Dan Kavanagh - Fiddle City - Orion Publishing Group

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    • ISBN:9781409150213
    • Publication date:12 Feb 2015

Fiddle City

By Dan Kavanagh

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There's suspicion, smuggling and shady goings-on galore in the second novel in Dan Kavanagh's darkly humorous series, featuring bisexual private detective Duffy.

There's suspicion, smuggling and shady goings-on galore in the second novel in Dan Kavanagh's darkly humorous series, featuring bisexual private detective Duffy.

Everyone knows a bit of petty theft goes on in the freight business at Heathrow - it is fiddle city, after all. But things have gone beyond a joke for Roy Hendrick and he suspects someone who works for him is helping themselves to more than they should. That's when he sets Duffy on the case.

A bisexual ex-policeman, Duffy runs a struggling security firm, has an obsessive attitude to cleanliness and can often be found propping up the bar at the Alligator. Duffy agrees to work for Hendrick and goes undercover to try and root out the culprit.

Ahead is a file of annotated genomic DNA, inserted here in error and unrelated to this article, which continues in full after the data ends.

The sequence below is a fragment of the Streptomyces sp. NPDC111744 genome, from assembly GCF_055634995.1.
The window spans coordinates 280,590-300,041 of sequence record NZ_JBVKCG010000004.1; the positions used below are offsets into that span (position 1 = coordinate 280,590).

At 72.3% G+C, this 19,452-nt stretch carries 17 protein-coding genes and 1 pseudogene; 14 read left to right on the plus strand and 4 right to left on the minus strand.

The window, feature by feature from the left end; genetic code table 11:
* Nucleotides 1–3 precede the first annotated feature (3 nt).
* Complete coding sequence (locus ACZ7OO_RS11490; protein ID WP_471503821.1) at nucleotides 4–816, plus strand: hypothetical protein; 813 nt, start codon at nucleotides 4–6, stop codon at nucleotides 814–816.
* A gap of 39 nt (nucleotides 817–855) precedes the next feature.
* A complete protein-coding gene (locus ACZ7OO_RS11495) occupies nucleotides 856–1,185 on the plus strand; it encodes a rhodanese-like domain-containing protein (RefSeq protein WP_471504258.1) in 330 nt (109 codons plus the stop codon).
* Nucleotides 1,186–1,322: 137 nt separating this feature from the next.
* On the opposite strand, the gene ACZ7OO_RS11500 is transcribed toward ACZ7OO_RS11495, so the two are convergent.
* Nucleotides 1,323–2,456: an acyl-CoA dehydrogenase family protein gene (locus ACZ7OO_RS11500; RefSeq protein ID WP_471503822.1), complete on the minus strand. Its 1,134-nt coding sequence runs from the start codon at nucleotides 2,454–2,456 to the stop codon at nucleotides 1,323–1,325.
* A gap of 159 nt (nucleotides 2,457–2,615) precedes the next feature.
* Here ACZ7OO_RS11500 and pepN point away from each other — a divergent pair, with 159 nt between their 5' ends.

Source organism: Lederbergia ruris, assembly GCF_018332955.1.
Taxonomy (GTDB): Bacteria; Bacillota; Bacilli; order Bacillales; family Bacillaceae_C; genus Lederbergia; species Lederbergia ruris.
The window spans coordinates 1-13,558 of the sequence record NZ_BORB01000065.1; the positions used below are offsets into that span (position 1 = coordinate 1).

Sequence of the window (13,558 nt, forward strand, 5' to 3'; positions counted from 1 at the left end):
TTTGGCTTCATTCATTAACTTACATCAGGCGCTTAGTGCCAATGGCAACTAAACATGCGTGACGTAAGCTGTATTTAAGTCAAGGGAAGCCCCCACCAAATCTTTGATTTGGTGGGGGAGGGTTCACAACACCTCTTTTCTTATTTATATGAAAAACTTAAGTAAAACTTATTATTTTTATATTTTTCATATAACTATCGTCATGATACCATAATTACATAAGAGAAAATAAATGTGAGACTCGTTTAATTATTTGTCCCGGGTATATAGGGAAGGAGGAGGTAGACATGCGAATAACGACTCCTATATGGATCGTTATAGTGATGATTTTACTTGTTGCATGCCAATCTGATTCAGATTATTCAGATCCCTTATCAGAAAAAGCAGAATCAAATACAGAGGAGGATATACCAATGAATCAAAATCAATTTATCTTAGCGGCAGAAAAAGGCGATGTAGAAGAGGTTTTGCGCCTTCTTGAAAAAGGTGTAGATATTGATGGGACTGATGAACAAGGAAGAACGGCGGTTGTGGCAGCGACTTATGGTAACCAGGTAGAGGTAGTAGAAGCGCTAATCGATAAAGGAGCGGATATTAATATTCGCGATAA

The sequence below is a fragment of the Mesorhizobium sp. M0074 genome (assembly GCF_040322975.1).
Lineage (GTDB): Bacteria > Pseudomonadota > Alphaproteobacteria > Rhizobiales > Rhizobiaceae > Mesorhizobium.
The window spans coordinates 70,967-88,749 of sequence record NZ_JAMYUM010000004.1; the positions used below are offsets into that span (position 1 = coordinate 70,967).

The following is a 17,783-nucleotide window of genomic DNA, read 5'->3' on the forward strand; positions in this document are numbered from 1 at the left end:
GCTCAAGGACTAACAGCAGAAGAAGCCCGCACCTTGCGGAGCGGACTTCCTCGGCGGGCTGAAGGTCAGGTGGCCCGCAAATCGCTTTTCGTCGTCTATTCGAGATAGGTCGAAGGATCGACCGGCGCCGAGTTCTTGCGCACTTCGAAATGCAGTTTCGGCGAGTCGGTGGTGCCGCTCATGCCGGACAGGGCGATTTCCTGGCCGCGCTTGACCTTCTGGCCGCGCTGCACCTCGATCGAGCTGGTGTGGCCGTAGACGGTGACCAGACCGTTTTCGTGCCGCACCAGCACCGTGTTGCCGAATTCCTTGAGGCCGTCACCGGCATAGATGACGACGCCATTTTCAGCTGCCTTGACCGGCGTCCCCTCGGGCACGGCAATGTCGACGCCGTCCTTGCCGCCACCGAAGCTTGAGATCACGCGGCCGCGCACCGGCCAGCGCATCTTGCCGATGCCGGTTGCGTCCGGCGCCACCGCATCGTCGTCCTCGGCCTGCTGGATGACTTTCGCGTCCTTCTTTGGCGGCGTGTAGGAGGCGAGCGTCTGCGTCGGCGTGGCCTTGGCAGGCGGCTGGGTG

But things aren't all they're cracked up to be. What's the story behind the imperious HR manager Mrs Boseley with her permanently frosty demeanour? And is Hendrick really as honest as he claims to be? Duffy's up to his neck in it.

Biographical Notes

Dan Kavanagh was born in County Sligo in 1946. Having devoted his adolescence to truancy, venery and petty theft, he left home at seventeen and signed on as a deckhand on a Liberian tanker. After jumping ship at Montevideo, he roamed across the Americas taking a variety of jobs: he was a steer-wrestler, a waiter-on-roller-skates at a drive-in eatery in Tucson, and a bouncer in a gay bar in San Francisco. He is currently working in London at jobs he declines to specify, and lives in north Islington.

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  • ISBN: 9781409150220
  • Publication date: 28 Aug 2014
  • Page count:
  • Imprint: Orion
'Rough, tough, ultra-masculine and rather revolting. No wonder so many (other) people loved them.' — LITERARY REVIEW
'FIDDLE CITY is a witty, swift, smart slice of London hardboiled pastiche.' — SUNDAY HERALD
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